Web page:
Wednesday, September 03, 2003

Stupid, Stupid, Stupid

Up until now, I've tried to avoid talking about the Commercial Appeal's "Faith & Values" writer, David Waters. He's a sermonising, hectoring, Far Left dolt with a serious case of moral superiority. Why he's a "religion" writer for the CA when he loathes the very churches and denominations he's supposedly covering is beyond me. But in today's column he uses a poor dead girl to advance a truly moronic idea. He calls it "A case for curtailing rights" but his column is nothing but rampant emotionalism, short on facts and long on luridness.

Let his own words speak for him:
Police searched Tyra's Frayser neighborhood for nearly two days. They used a police helicopter. They used all-terrain vehicles. They used bloodhounds. About 100 neighborhood volunteers joined the search.

Just about everyone was looking for Tyra. But no one searched the house right across the street....

Officers knocked on the door, got no answer and left.

"These police cannot walk up to a house and search a house just because they think it's a good idea," state prosecutor Jerry Harris explained.

How about if a child disappears right in front of it?

But when a child disappears on her own street police ought to be able to search each and every house, shed, garage, car and trash can on that street as soon as possible, with or without permission.

If the law doesn't allow it the law should be changed....

When a child disappears we need to give police the authority to search every reasonable location nearby.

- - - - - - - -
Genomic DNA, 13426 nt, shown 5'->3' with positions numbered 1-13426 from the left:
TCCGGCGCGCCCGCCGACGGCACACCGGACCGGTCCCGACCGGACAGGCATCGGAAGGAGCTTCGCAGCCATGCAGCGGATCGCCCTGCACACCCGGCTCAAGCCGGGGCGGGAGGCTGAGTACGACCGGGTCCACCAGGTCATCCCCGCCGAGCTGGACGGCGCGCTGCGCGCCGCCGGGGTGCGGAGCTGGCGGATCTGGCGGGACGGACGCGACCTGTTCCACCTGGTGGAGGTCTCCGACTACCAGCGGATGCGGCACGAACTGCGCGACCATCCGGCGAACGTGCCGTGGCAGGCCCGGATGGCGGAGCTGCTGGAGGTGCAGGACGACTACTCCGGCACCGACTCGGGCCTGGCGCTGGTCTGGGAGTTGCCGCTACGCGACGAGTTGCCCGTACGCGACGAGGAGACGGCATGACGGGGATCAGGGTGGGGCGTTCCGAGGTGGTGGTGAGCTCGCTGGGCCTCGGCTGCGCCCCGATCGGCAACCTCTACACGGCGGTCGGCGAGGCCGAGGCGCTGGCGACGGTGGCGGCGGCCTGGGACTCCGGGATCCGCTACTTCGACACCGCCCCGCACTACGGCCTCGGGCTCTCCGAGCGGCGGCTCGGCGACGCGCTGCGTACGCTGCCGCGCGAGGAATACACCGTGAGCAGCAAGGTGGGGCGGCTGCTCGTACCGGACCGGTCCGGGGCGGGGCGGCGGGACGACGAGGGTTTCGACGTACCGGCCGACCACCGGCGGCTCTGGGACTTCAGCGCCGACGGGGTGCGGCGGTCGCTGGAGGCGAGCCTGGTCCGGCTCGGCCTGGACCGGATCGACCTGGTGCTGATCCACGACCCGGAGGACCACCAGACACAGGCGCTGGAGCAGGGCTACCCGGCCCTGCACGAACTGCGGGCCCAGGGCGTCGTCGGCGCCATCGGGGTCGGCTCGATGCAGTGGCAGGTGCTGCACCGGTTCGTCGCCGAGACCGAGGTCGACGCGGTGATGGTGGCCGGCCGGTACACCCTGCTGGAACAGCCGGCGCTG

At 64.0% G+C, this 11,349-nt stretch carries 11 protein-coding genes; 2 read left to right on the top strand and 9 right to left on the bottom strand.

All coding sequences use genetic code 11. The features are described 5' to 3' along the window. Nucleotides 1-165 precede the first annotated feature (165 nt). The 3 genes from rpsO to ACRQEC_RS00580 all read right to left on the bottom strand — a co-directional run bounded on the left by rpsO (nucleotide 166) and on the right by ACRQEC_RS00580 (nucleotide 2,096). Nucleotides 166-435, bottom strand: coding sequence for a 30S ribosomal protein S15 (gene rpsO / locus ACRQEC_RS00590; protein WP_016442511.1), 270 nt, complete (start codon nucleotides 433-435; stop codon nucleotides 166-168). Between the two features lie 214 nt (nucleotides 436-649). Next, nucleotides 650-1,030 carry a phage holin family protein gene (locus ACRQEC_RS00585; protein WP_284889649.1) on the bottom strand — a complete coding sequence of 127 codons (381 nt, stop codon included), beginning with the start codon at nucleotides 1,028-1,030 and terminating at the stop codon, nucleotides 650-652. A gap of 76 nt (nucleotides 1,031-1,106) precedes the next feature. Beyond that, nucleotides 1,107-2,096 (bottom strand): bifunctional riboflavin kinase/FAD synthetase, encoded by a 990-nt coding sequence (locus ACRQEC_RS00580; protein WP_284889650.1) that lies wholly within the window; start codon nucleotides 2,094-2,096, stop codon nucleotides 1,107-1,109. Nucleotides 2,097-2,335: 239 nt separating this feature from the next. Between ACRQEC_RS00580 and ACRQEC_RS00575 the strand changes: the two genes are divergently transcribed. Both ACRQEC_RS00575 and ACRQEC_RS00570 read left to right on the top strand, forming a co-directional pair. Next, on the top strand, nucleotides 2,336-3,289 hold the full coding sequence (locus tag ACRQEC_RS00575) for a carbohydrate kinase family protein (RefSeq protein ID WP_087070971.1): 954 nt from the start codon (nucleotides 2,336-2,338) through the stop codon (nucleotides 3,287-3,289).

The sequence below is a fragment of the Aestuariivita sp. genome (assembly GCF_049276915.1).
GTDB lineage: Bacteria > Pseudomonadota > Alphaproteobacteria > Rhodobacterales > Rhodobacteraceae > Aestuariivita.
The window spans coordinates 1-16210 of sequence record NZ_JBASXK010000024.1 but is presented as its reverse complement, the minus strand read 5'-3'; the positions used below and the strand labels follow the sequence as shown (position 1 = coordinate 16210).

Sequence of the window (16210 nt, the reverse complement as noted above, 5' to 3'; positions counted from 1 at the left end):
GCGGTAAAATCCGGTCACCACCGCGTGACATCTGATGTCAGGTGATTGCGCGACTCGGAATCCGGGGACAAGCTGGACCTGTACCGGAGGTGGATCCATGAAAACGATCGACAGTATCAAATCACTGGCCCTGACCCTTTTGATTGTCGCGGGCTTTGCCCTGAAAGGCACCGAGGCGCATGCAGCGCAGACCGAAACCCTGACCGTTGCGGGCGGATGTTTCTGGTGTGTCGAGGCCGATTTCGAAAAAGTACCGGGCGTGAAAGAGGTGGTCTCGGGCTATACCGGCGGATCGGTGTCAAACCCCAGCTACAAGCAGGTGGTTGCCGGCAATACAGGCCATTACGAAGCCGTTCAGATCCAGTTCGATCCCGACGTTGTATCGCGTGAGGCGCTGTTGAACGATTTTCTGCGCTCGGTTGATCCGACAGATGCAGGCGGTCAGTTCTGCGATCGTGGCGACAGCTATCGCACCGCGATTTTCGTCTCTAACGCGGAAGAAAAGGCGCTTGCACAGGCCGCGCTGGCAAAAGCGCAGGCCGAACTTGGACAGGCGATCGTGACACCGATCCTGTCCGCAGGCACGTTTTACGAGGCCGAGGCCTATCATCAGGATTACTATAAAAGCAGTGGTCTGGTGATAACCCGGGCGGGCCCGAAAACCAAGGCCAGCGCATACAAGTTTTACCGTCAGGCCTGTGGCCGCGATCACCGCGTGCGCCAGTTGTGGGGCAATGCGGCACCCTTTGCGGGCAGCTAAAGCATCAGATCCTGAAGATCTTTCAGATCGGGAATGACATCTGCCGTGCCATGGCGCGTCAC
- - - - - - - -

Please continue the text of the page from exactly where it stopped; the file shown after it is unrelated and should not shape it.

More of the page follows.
Yep, that's right. We should suspend the Fourth Amendment and all its guarantees. After all, it's for the chillllllldren!

What if the girl isn't missing, but just wandered off, to be found safe later? Well, hey, no harm no foul, right? Sorry about that. These things happen.

And why stop there? What if the police suspect someone isn't being honest? Time is important, as Waters says, and so why not just let the police rough the suspect up a bit, instead of going through the long and tedious interview process? After all, it's for the chillllllldren!

Waters seem to think, if you read the rest of the article, that the police have a comprehensive database, easily searchable, of every person and every crime committed, searachable by addresses and by places that former criminals have lived. He seems to think that all police have to do is punch up an address and they'll learn every person who's lived there, then they only need search all the names for crimes committed. I'm pretty sure they don't. And I'm pretty sure they couldn't.

I'm no huge fan of the MPD, and I didn't follow this tragedy closely, but it seems that the police did pretty much everything they could, in the right fashion. They did find a suspect who led them to the body in only two days, but he admitted that Tyra died within minutes of his abducting her. Visions of MPD busting into houses, crying "Everyone on the floor! Everyone on the floor!", waving guns and abusing completely baffled residents sounds far too much like the many false invasions the police already conduct in the name of the War on Drugs. You'll excuse me if I find no appetite to widen their scope.

This also brings up something that Alpha Patriot has blogged on a bit, the Amber's Army rabble-rousing that the CA is engaged in. Amber's Army is their first, big move into crossing the line between covering the news and effecting public policy. It's a dubious proposition at best, because we cannot expect the CA to cover itself when they become the story.

So, what if poor Tyra Banks' ghost comes to David Waters asking for him to use the CA's Amber's Army to help her and future children who will die from child predators? Does Waters and the CA do the right thing by her, using the "Army" to get a public discussion going that leads to civic and political and legal reform that saves children's lives? Or do they turn her away, telling her that Amber's Army is only for children who die in day care? What is their reasoning and what distinction do they make?

I'd bet he can find one, too. But your Constitutional rights? Nah, that's a different matter. After all, it's for the chillllllldren!

No comments: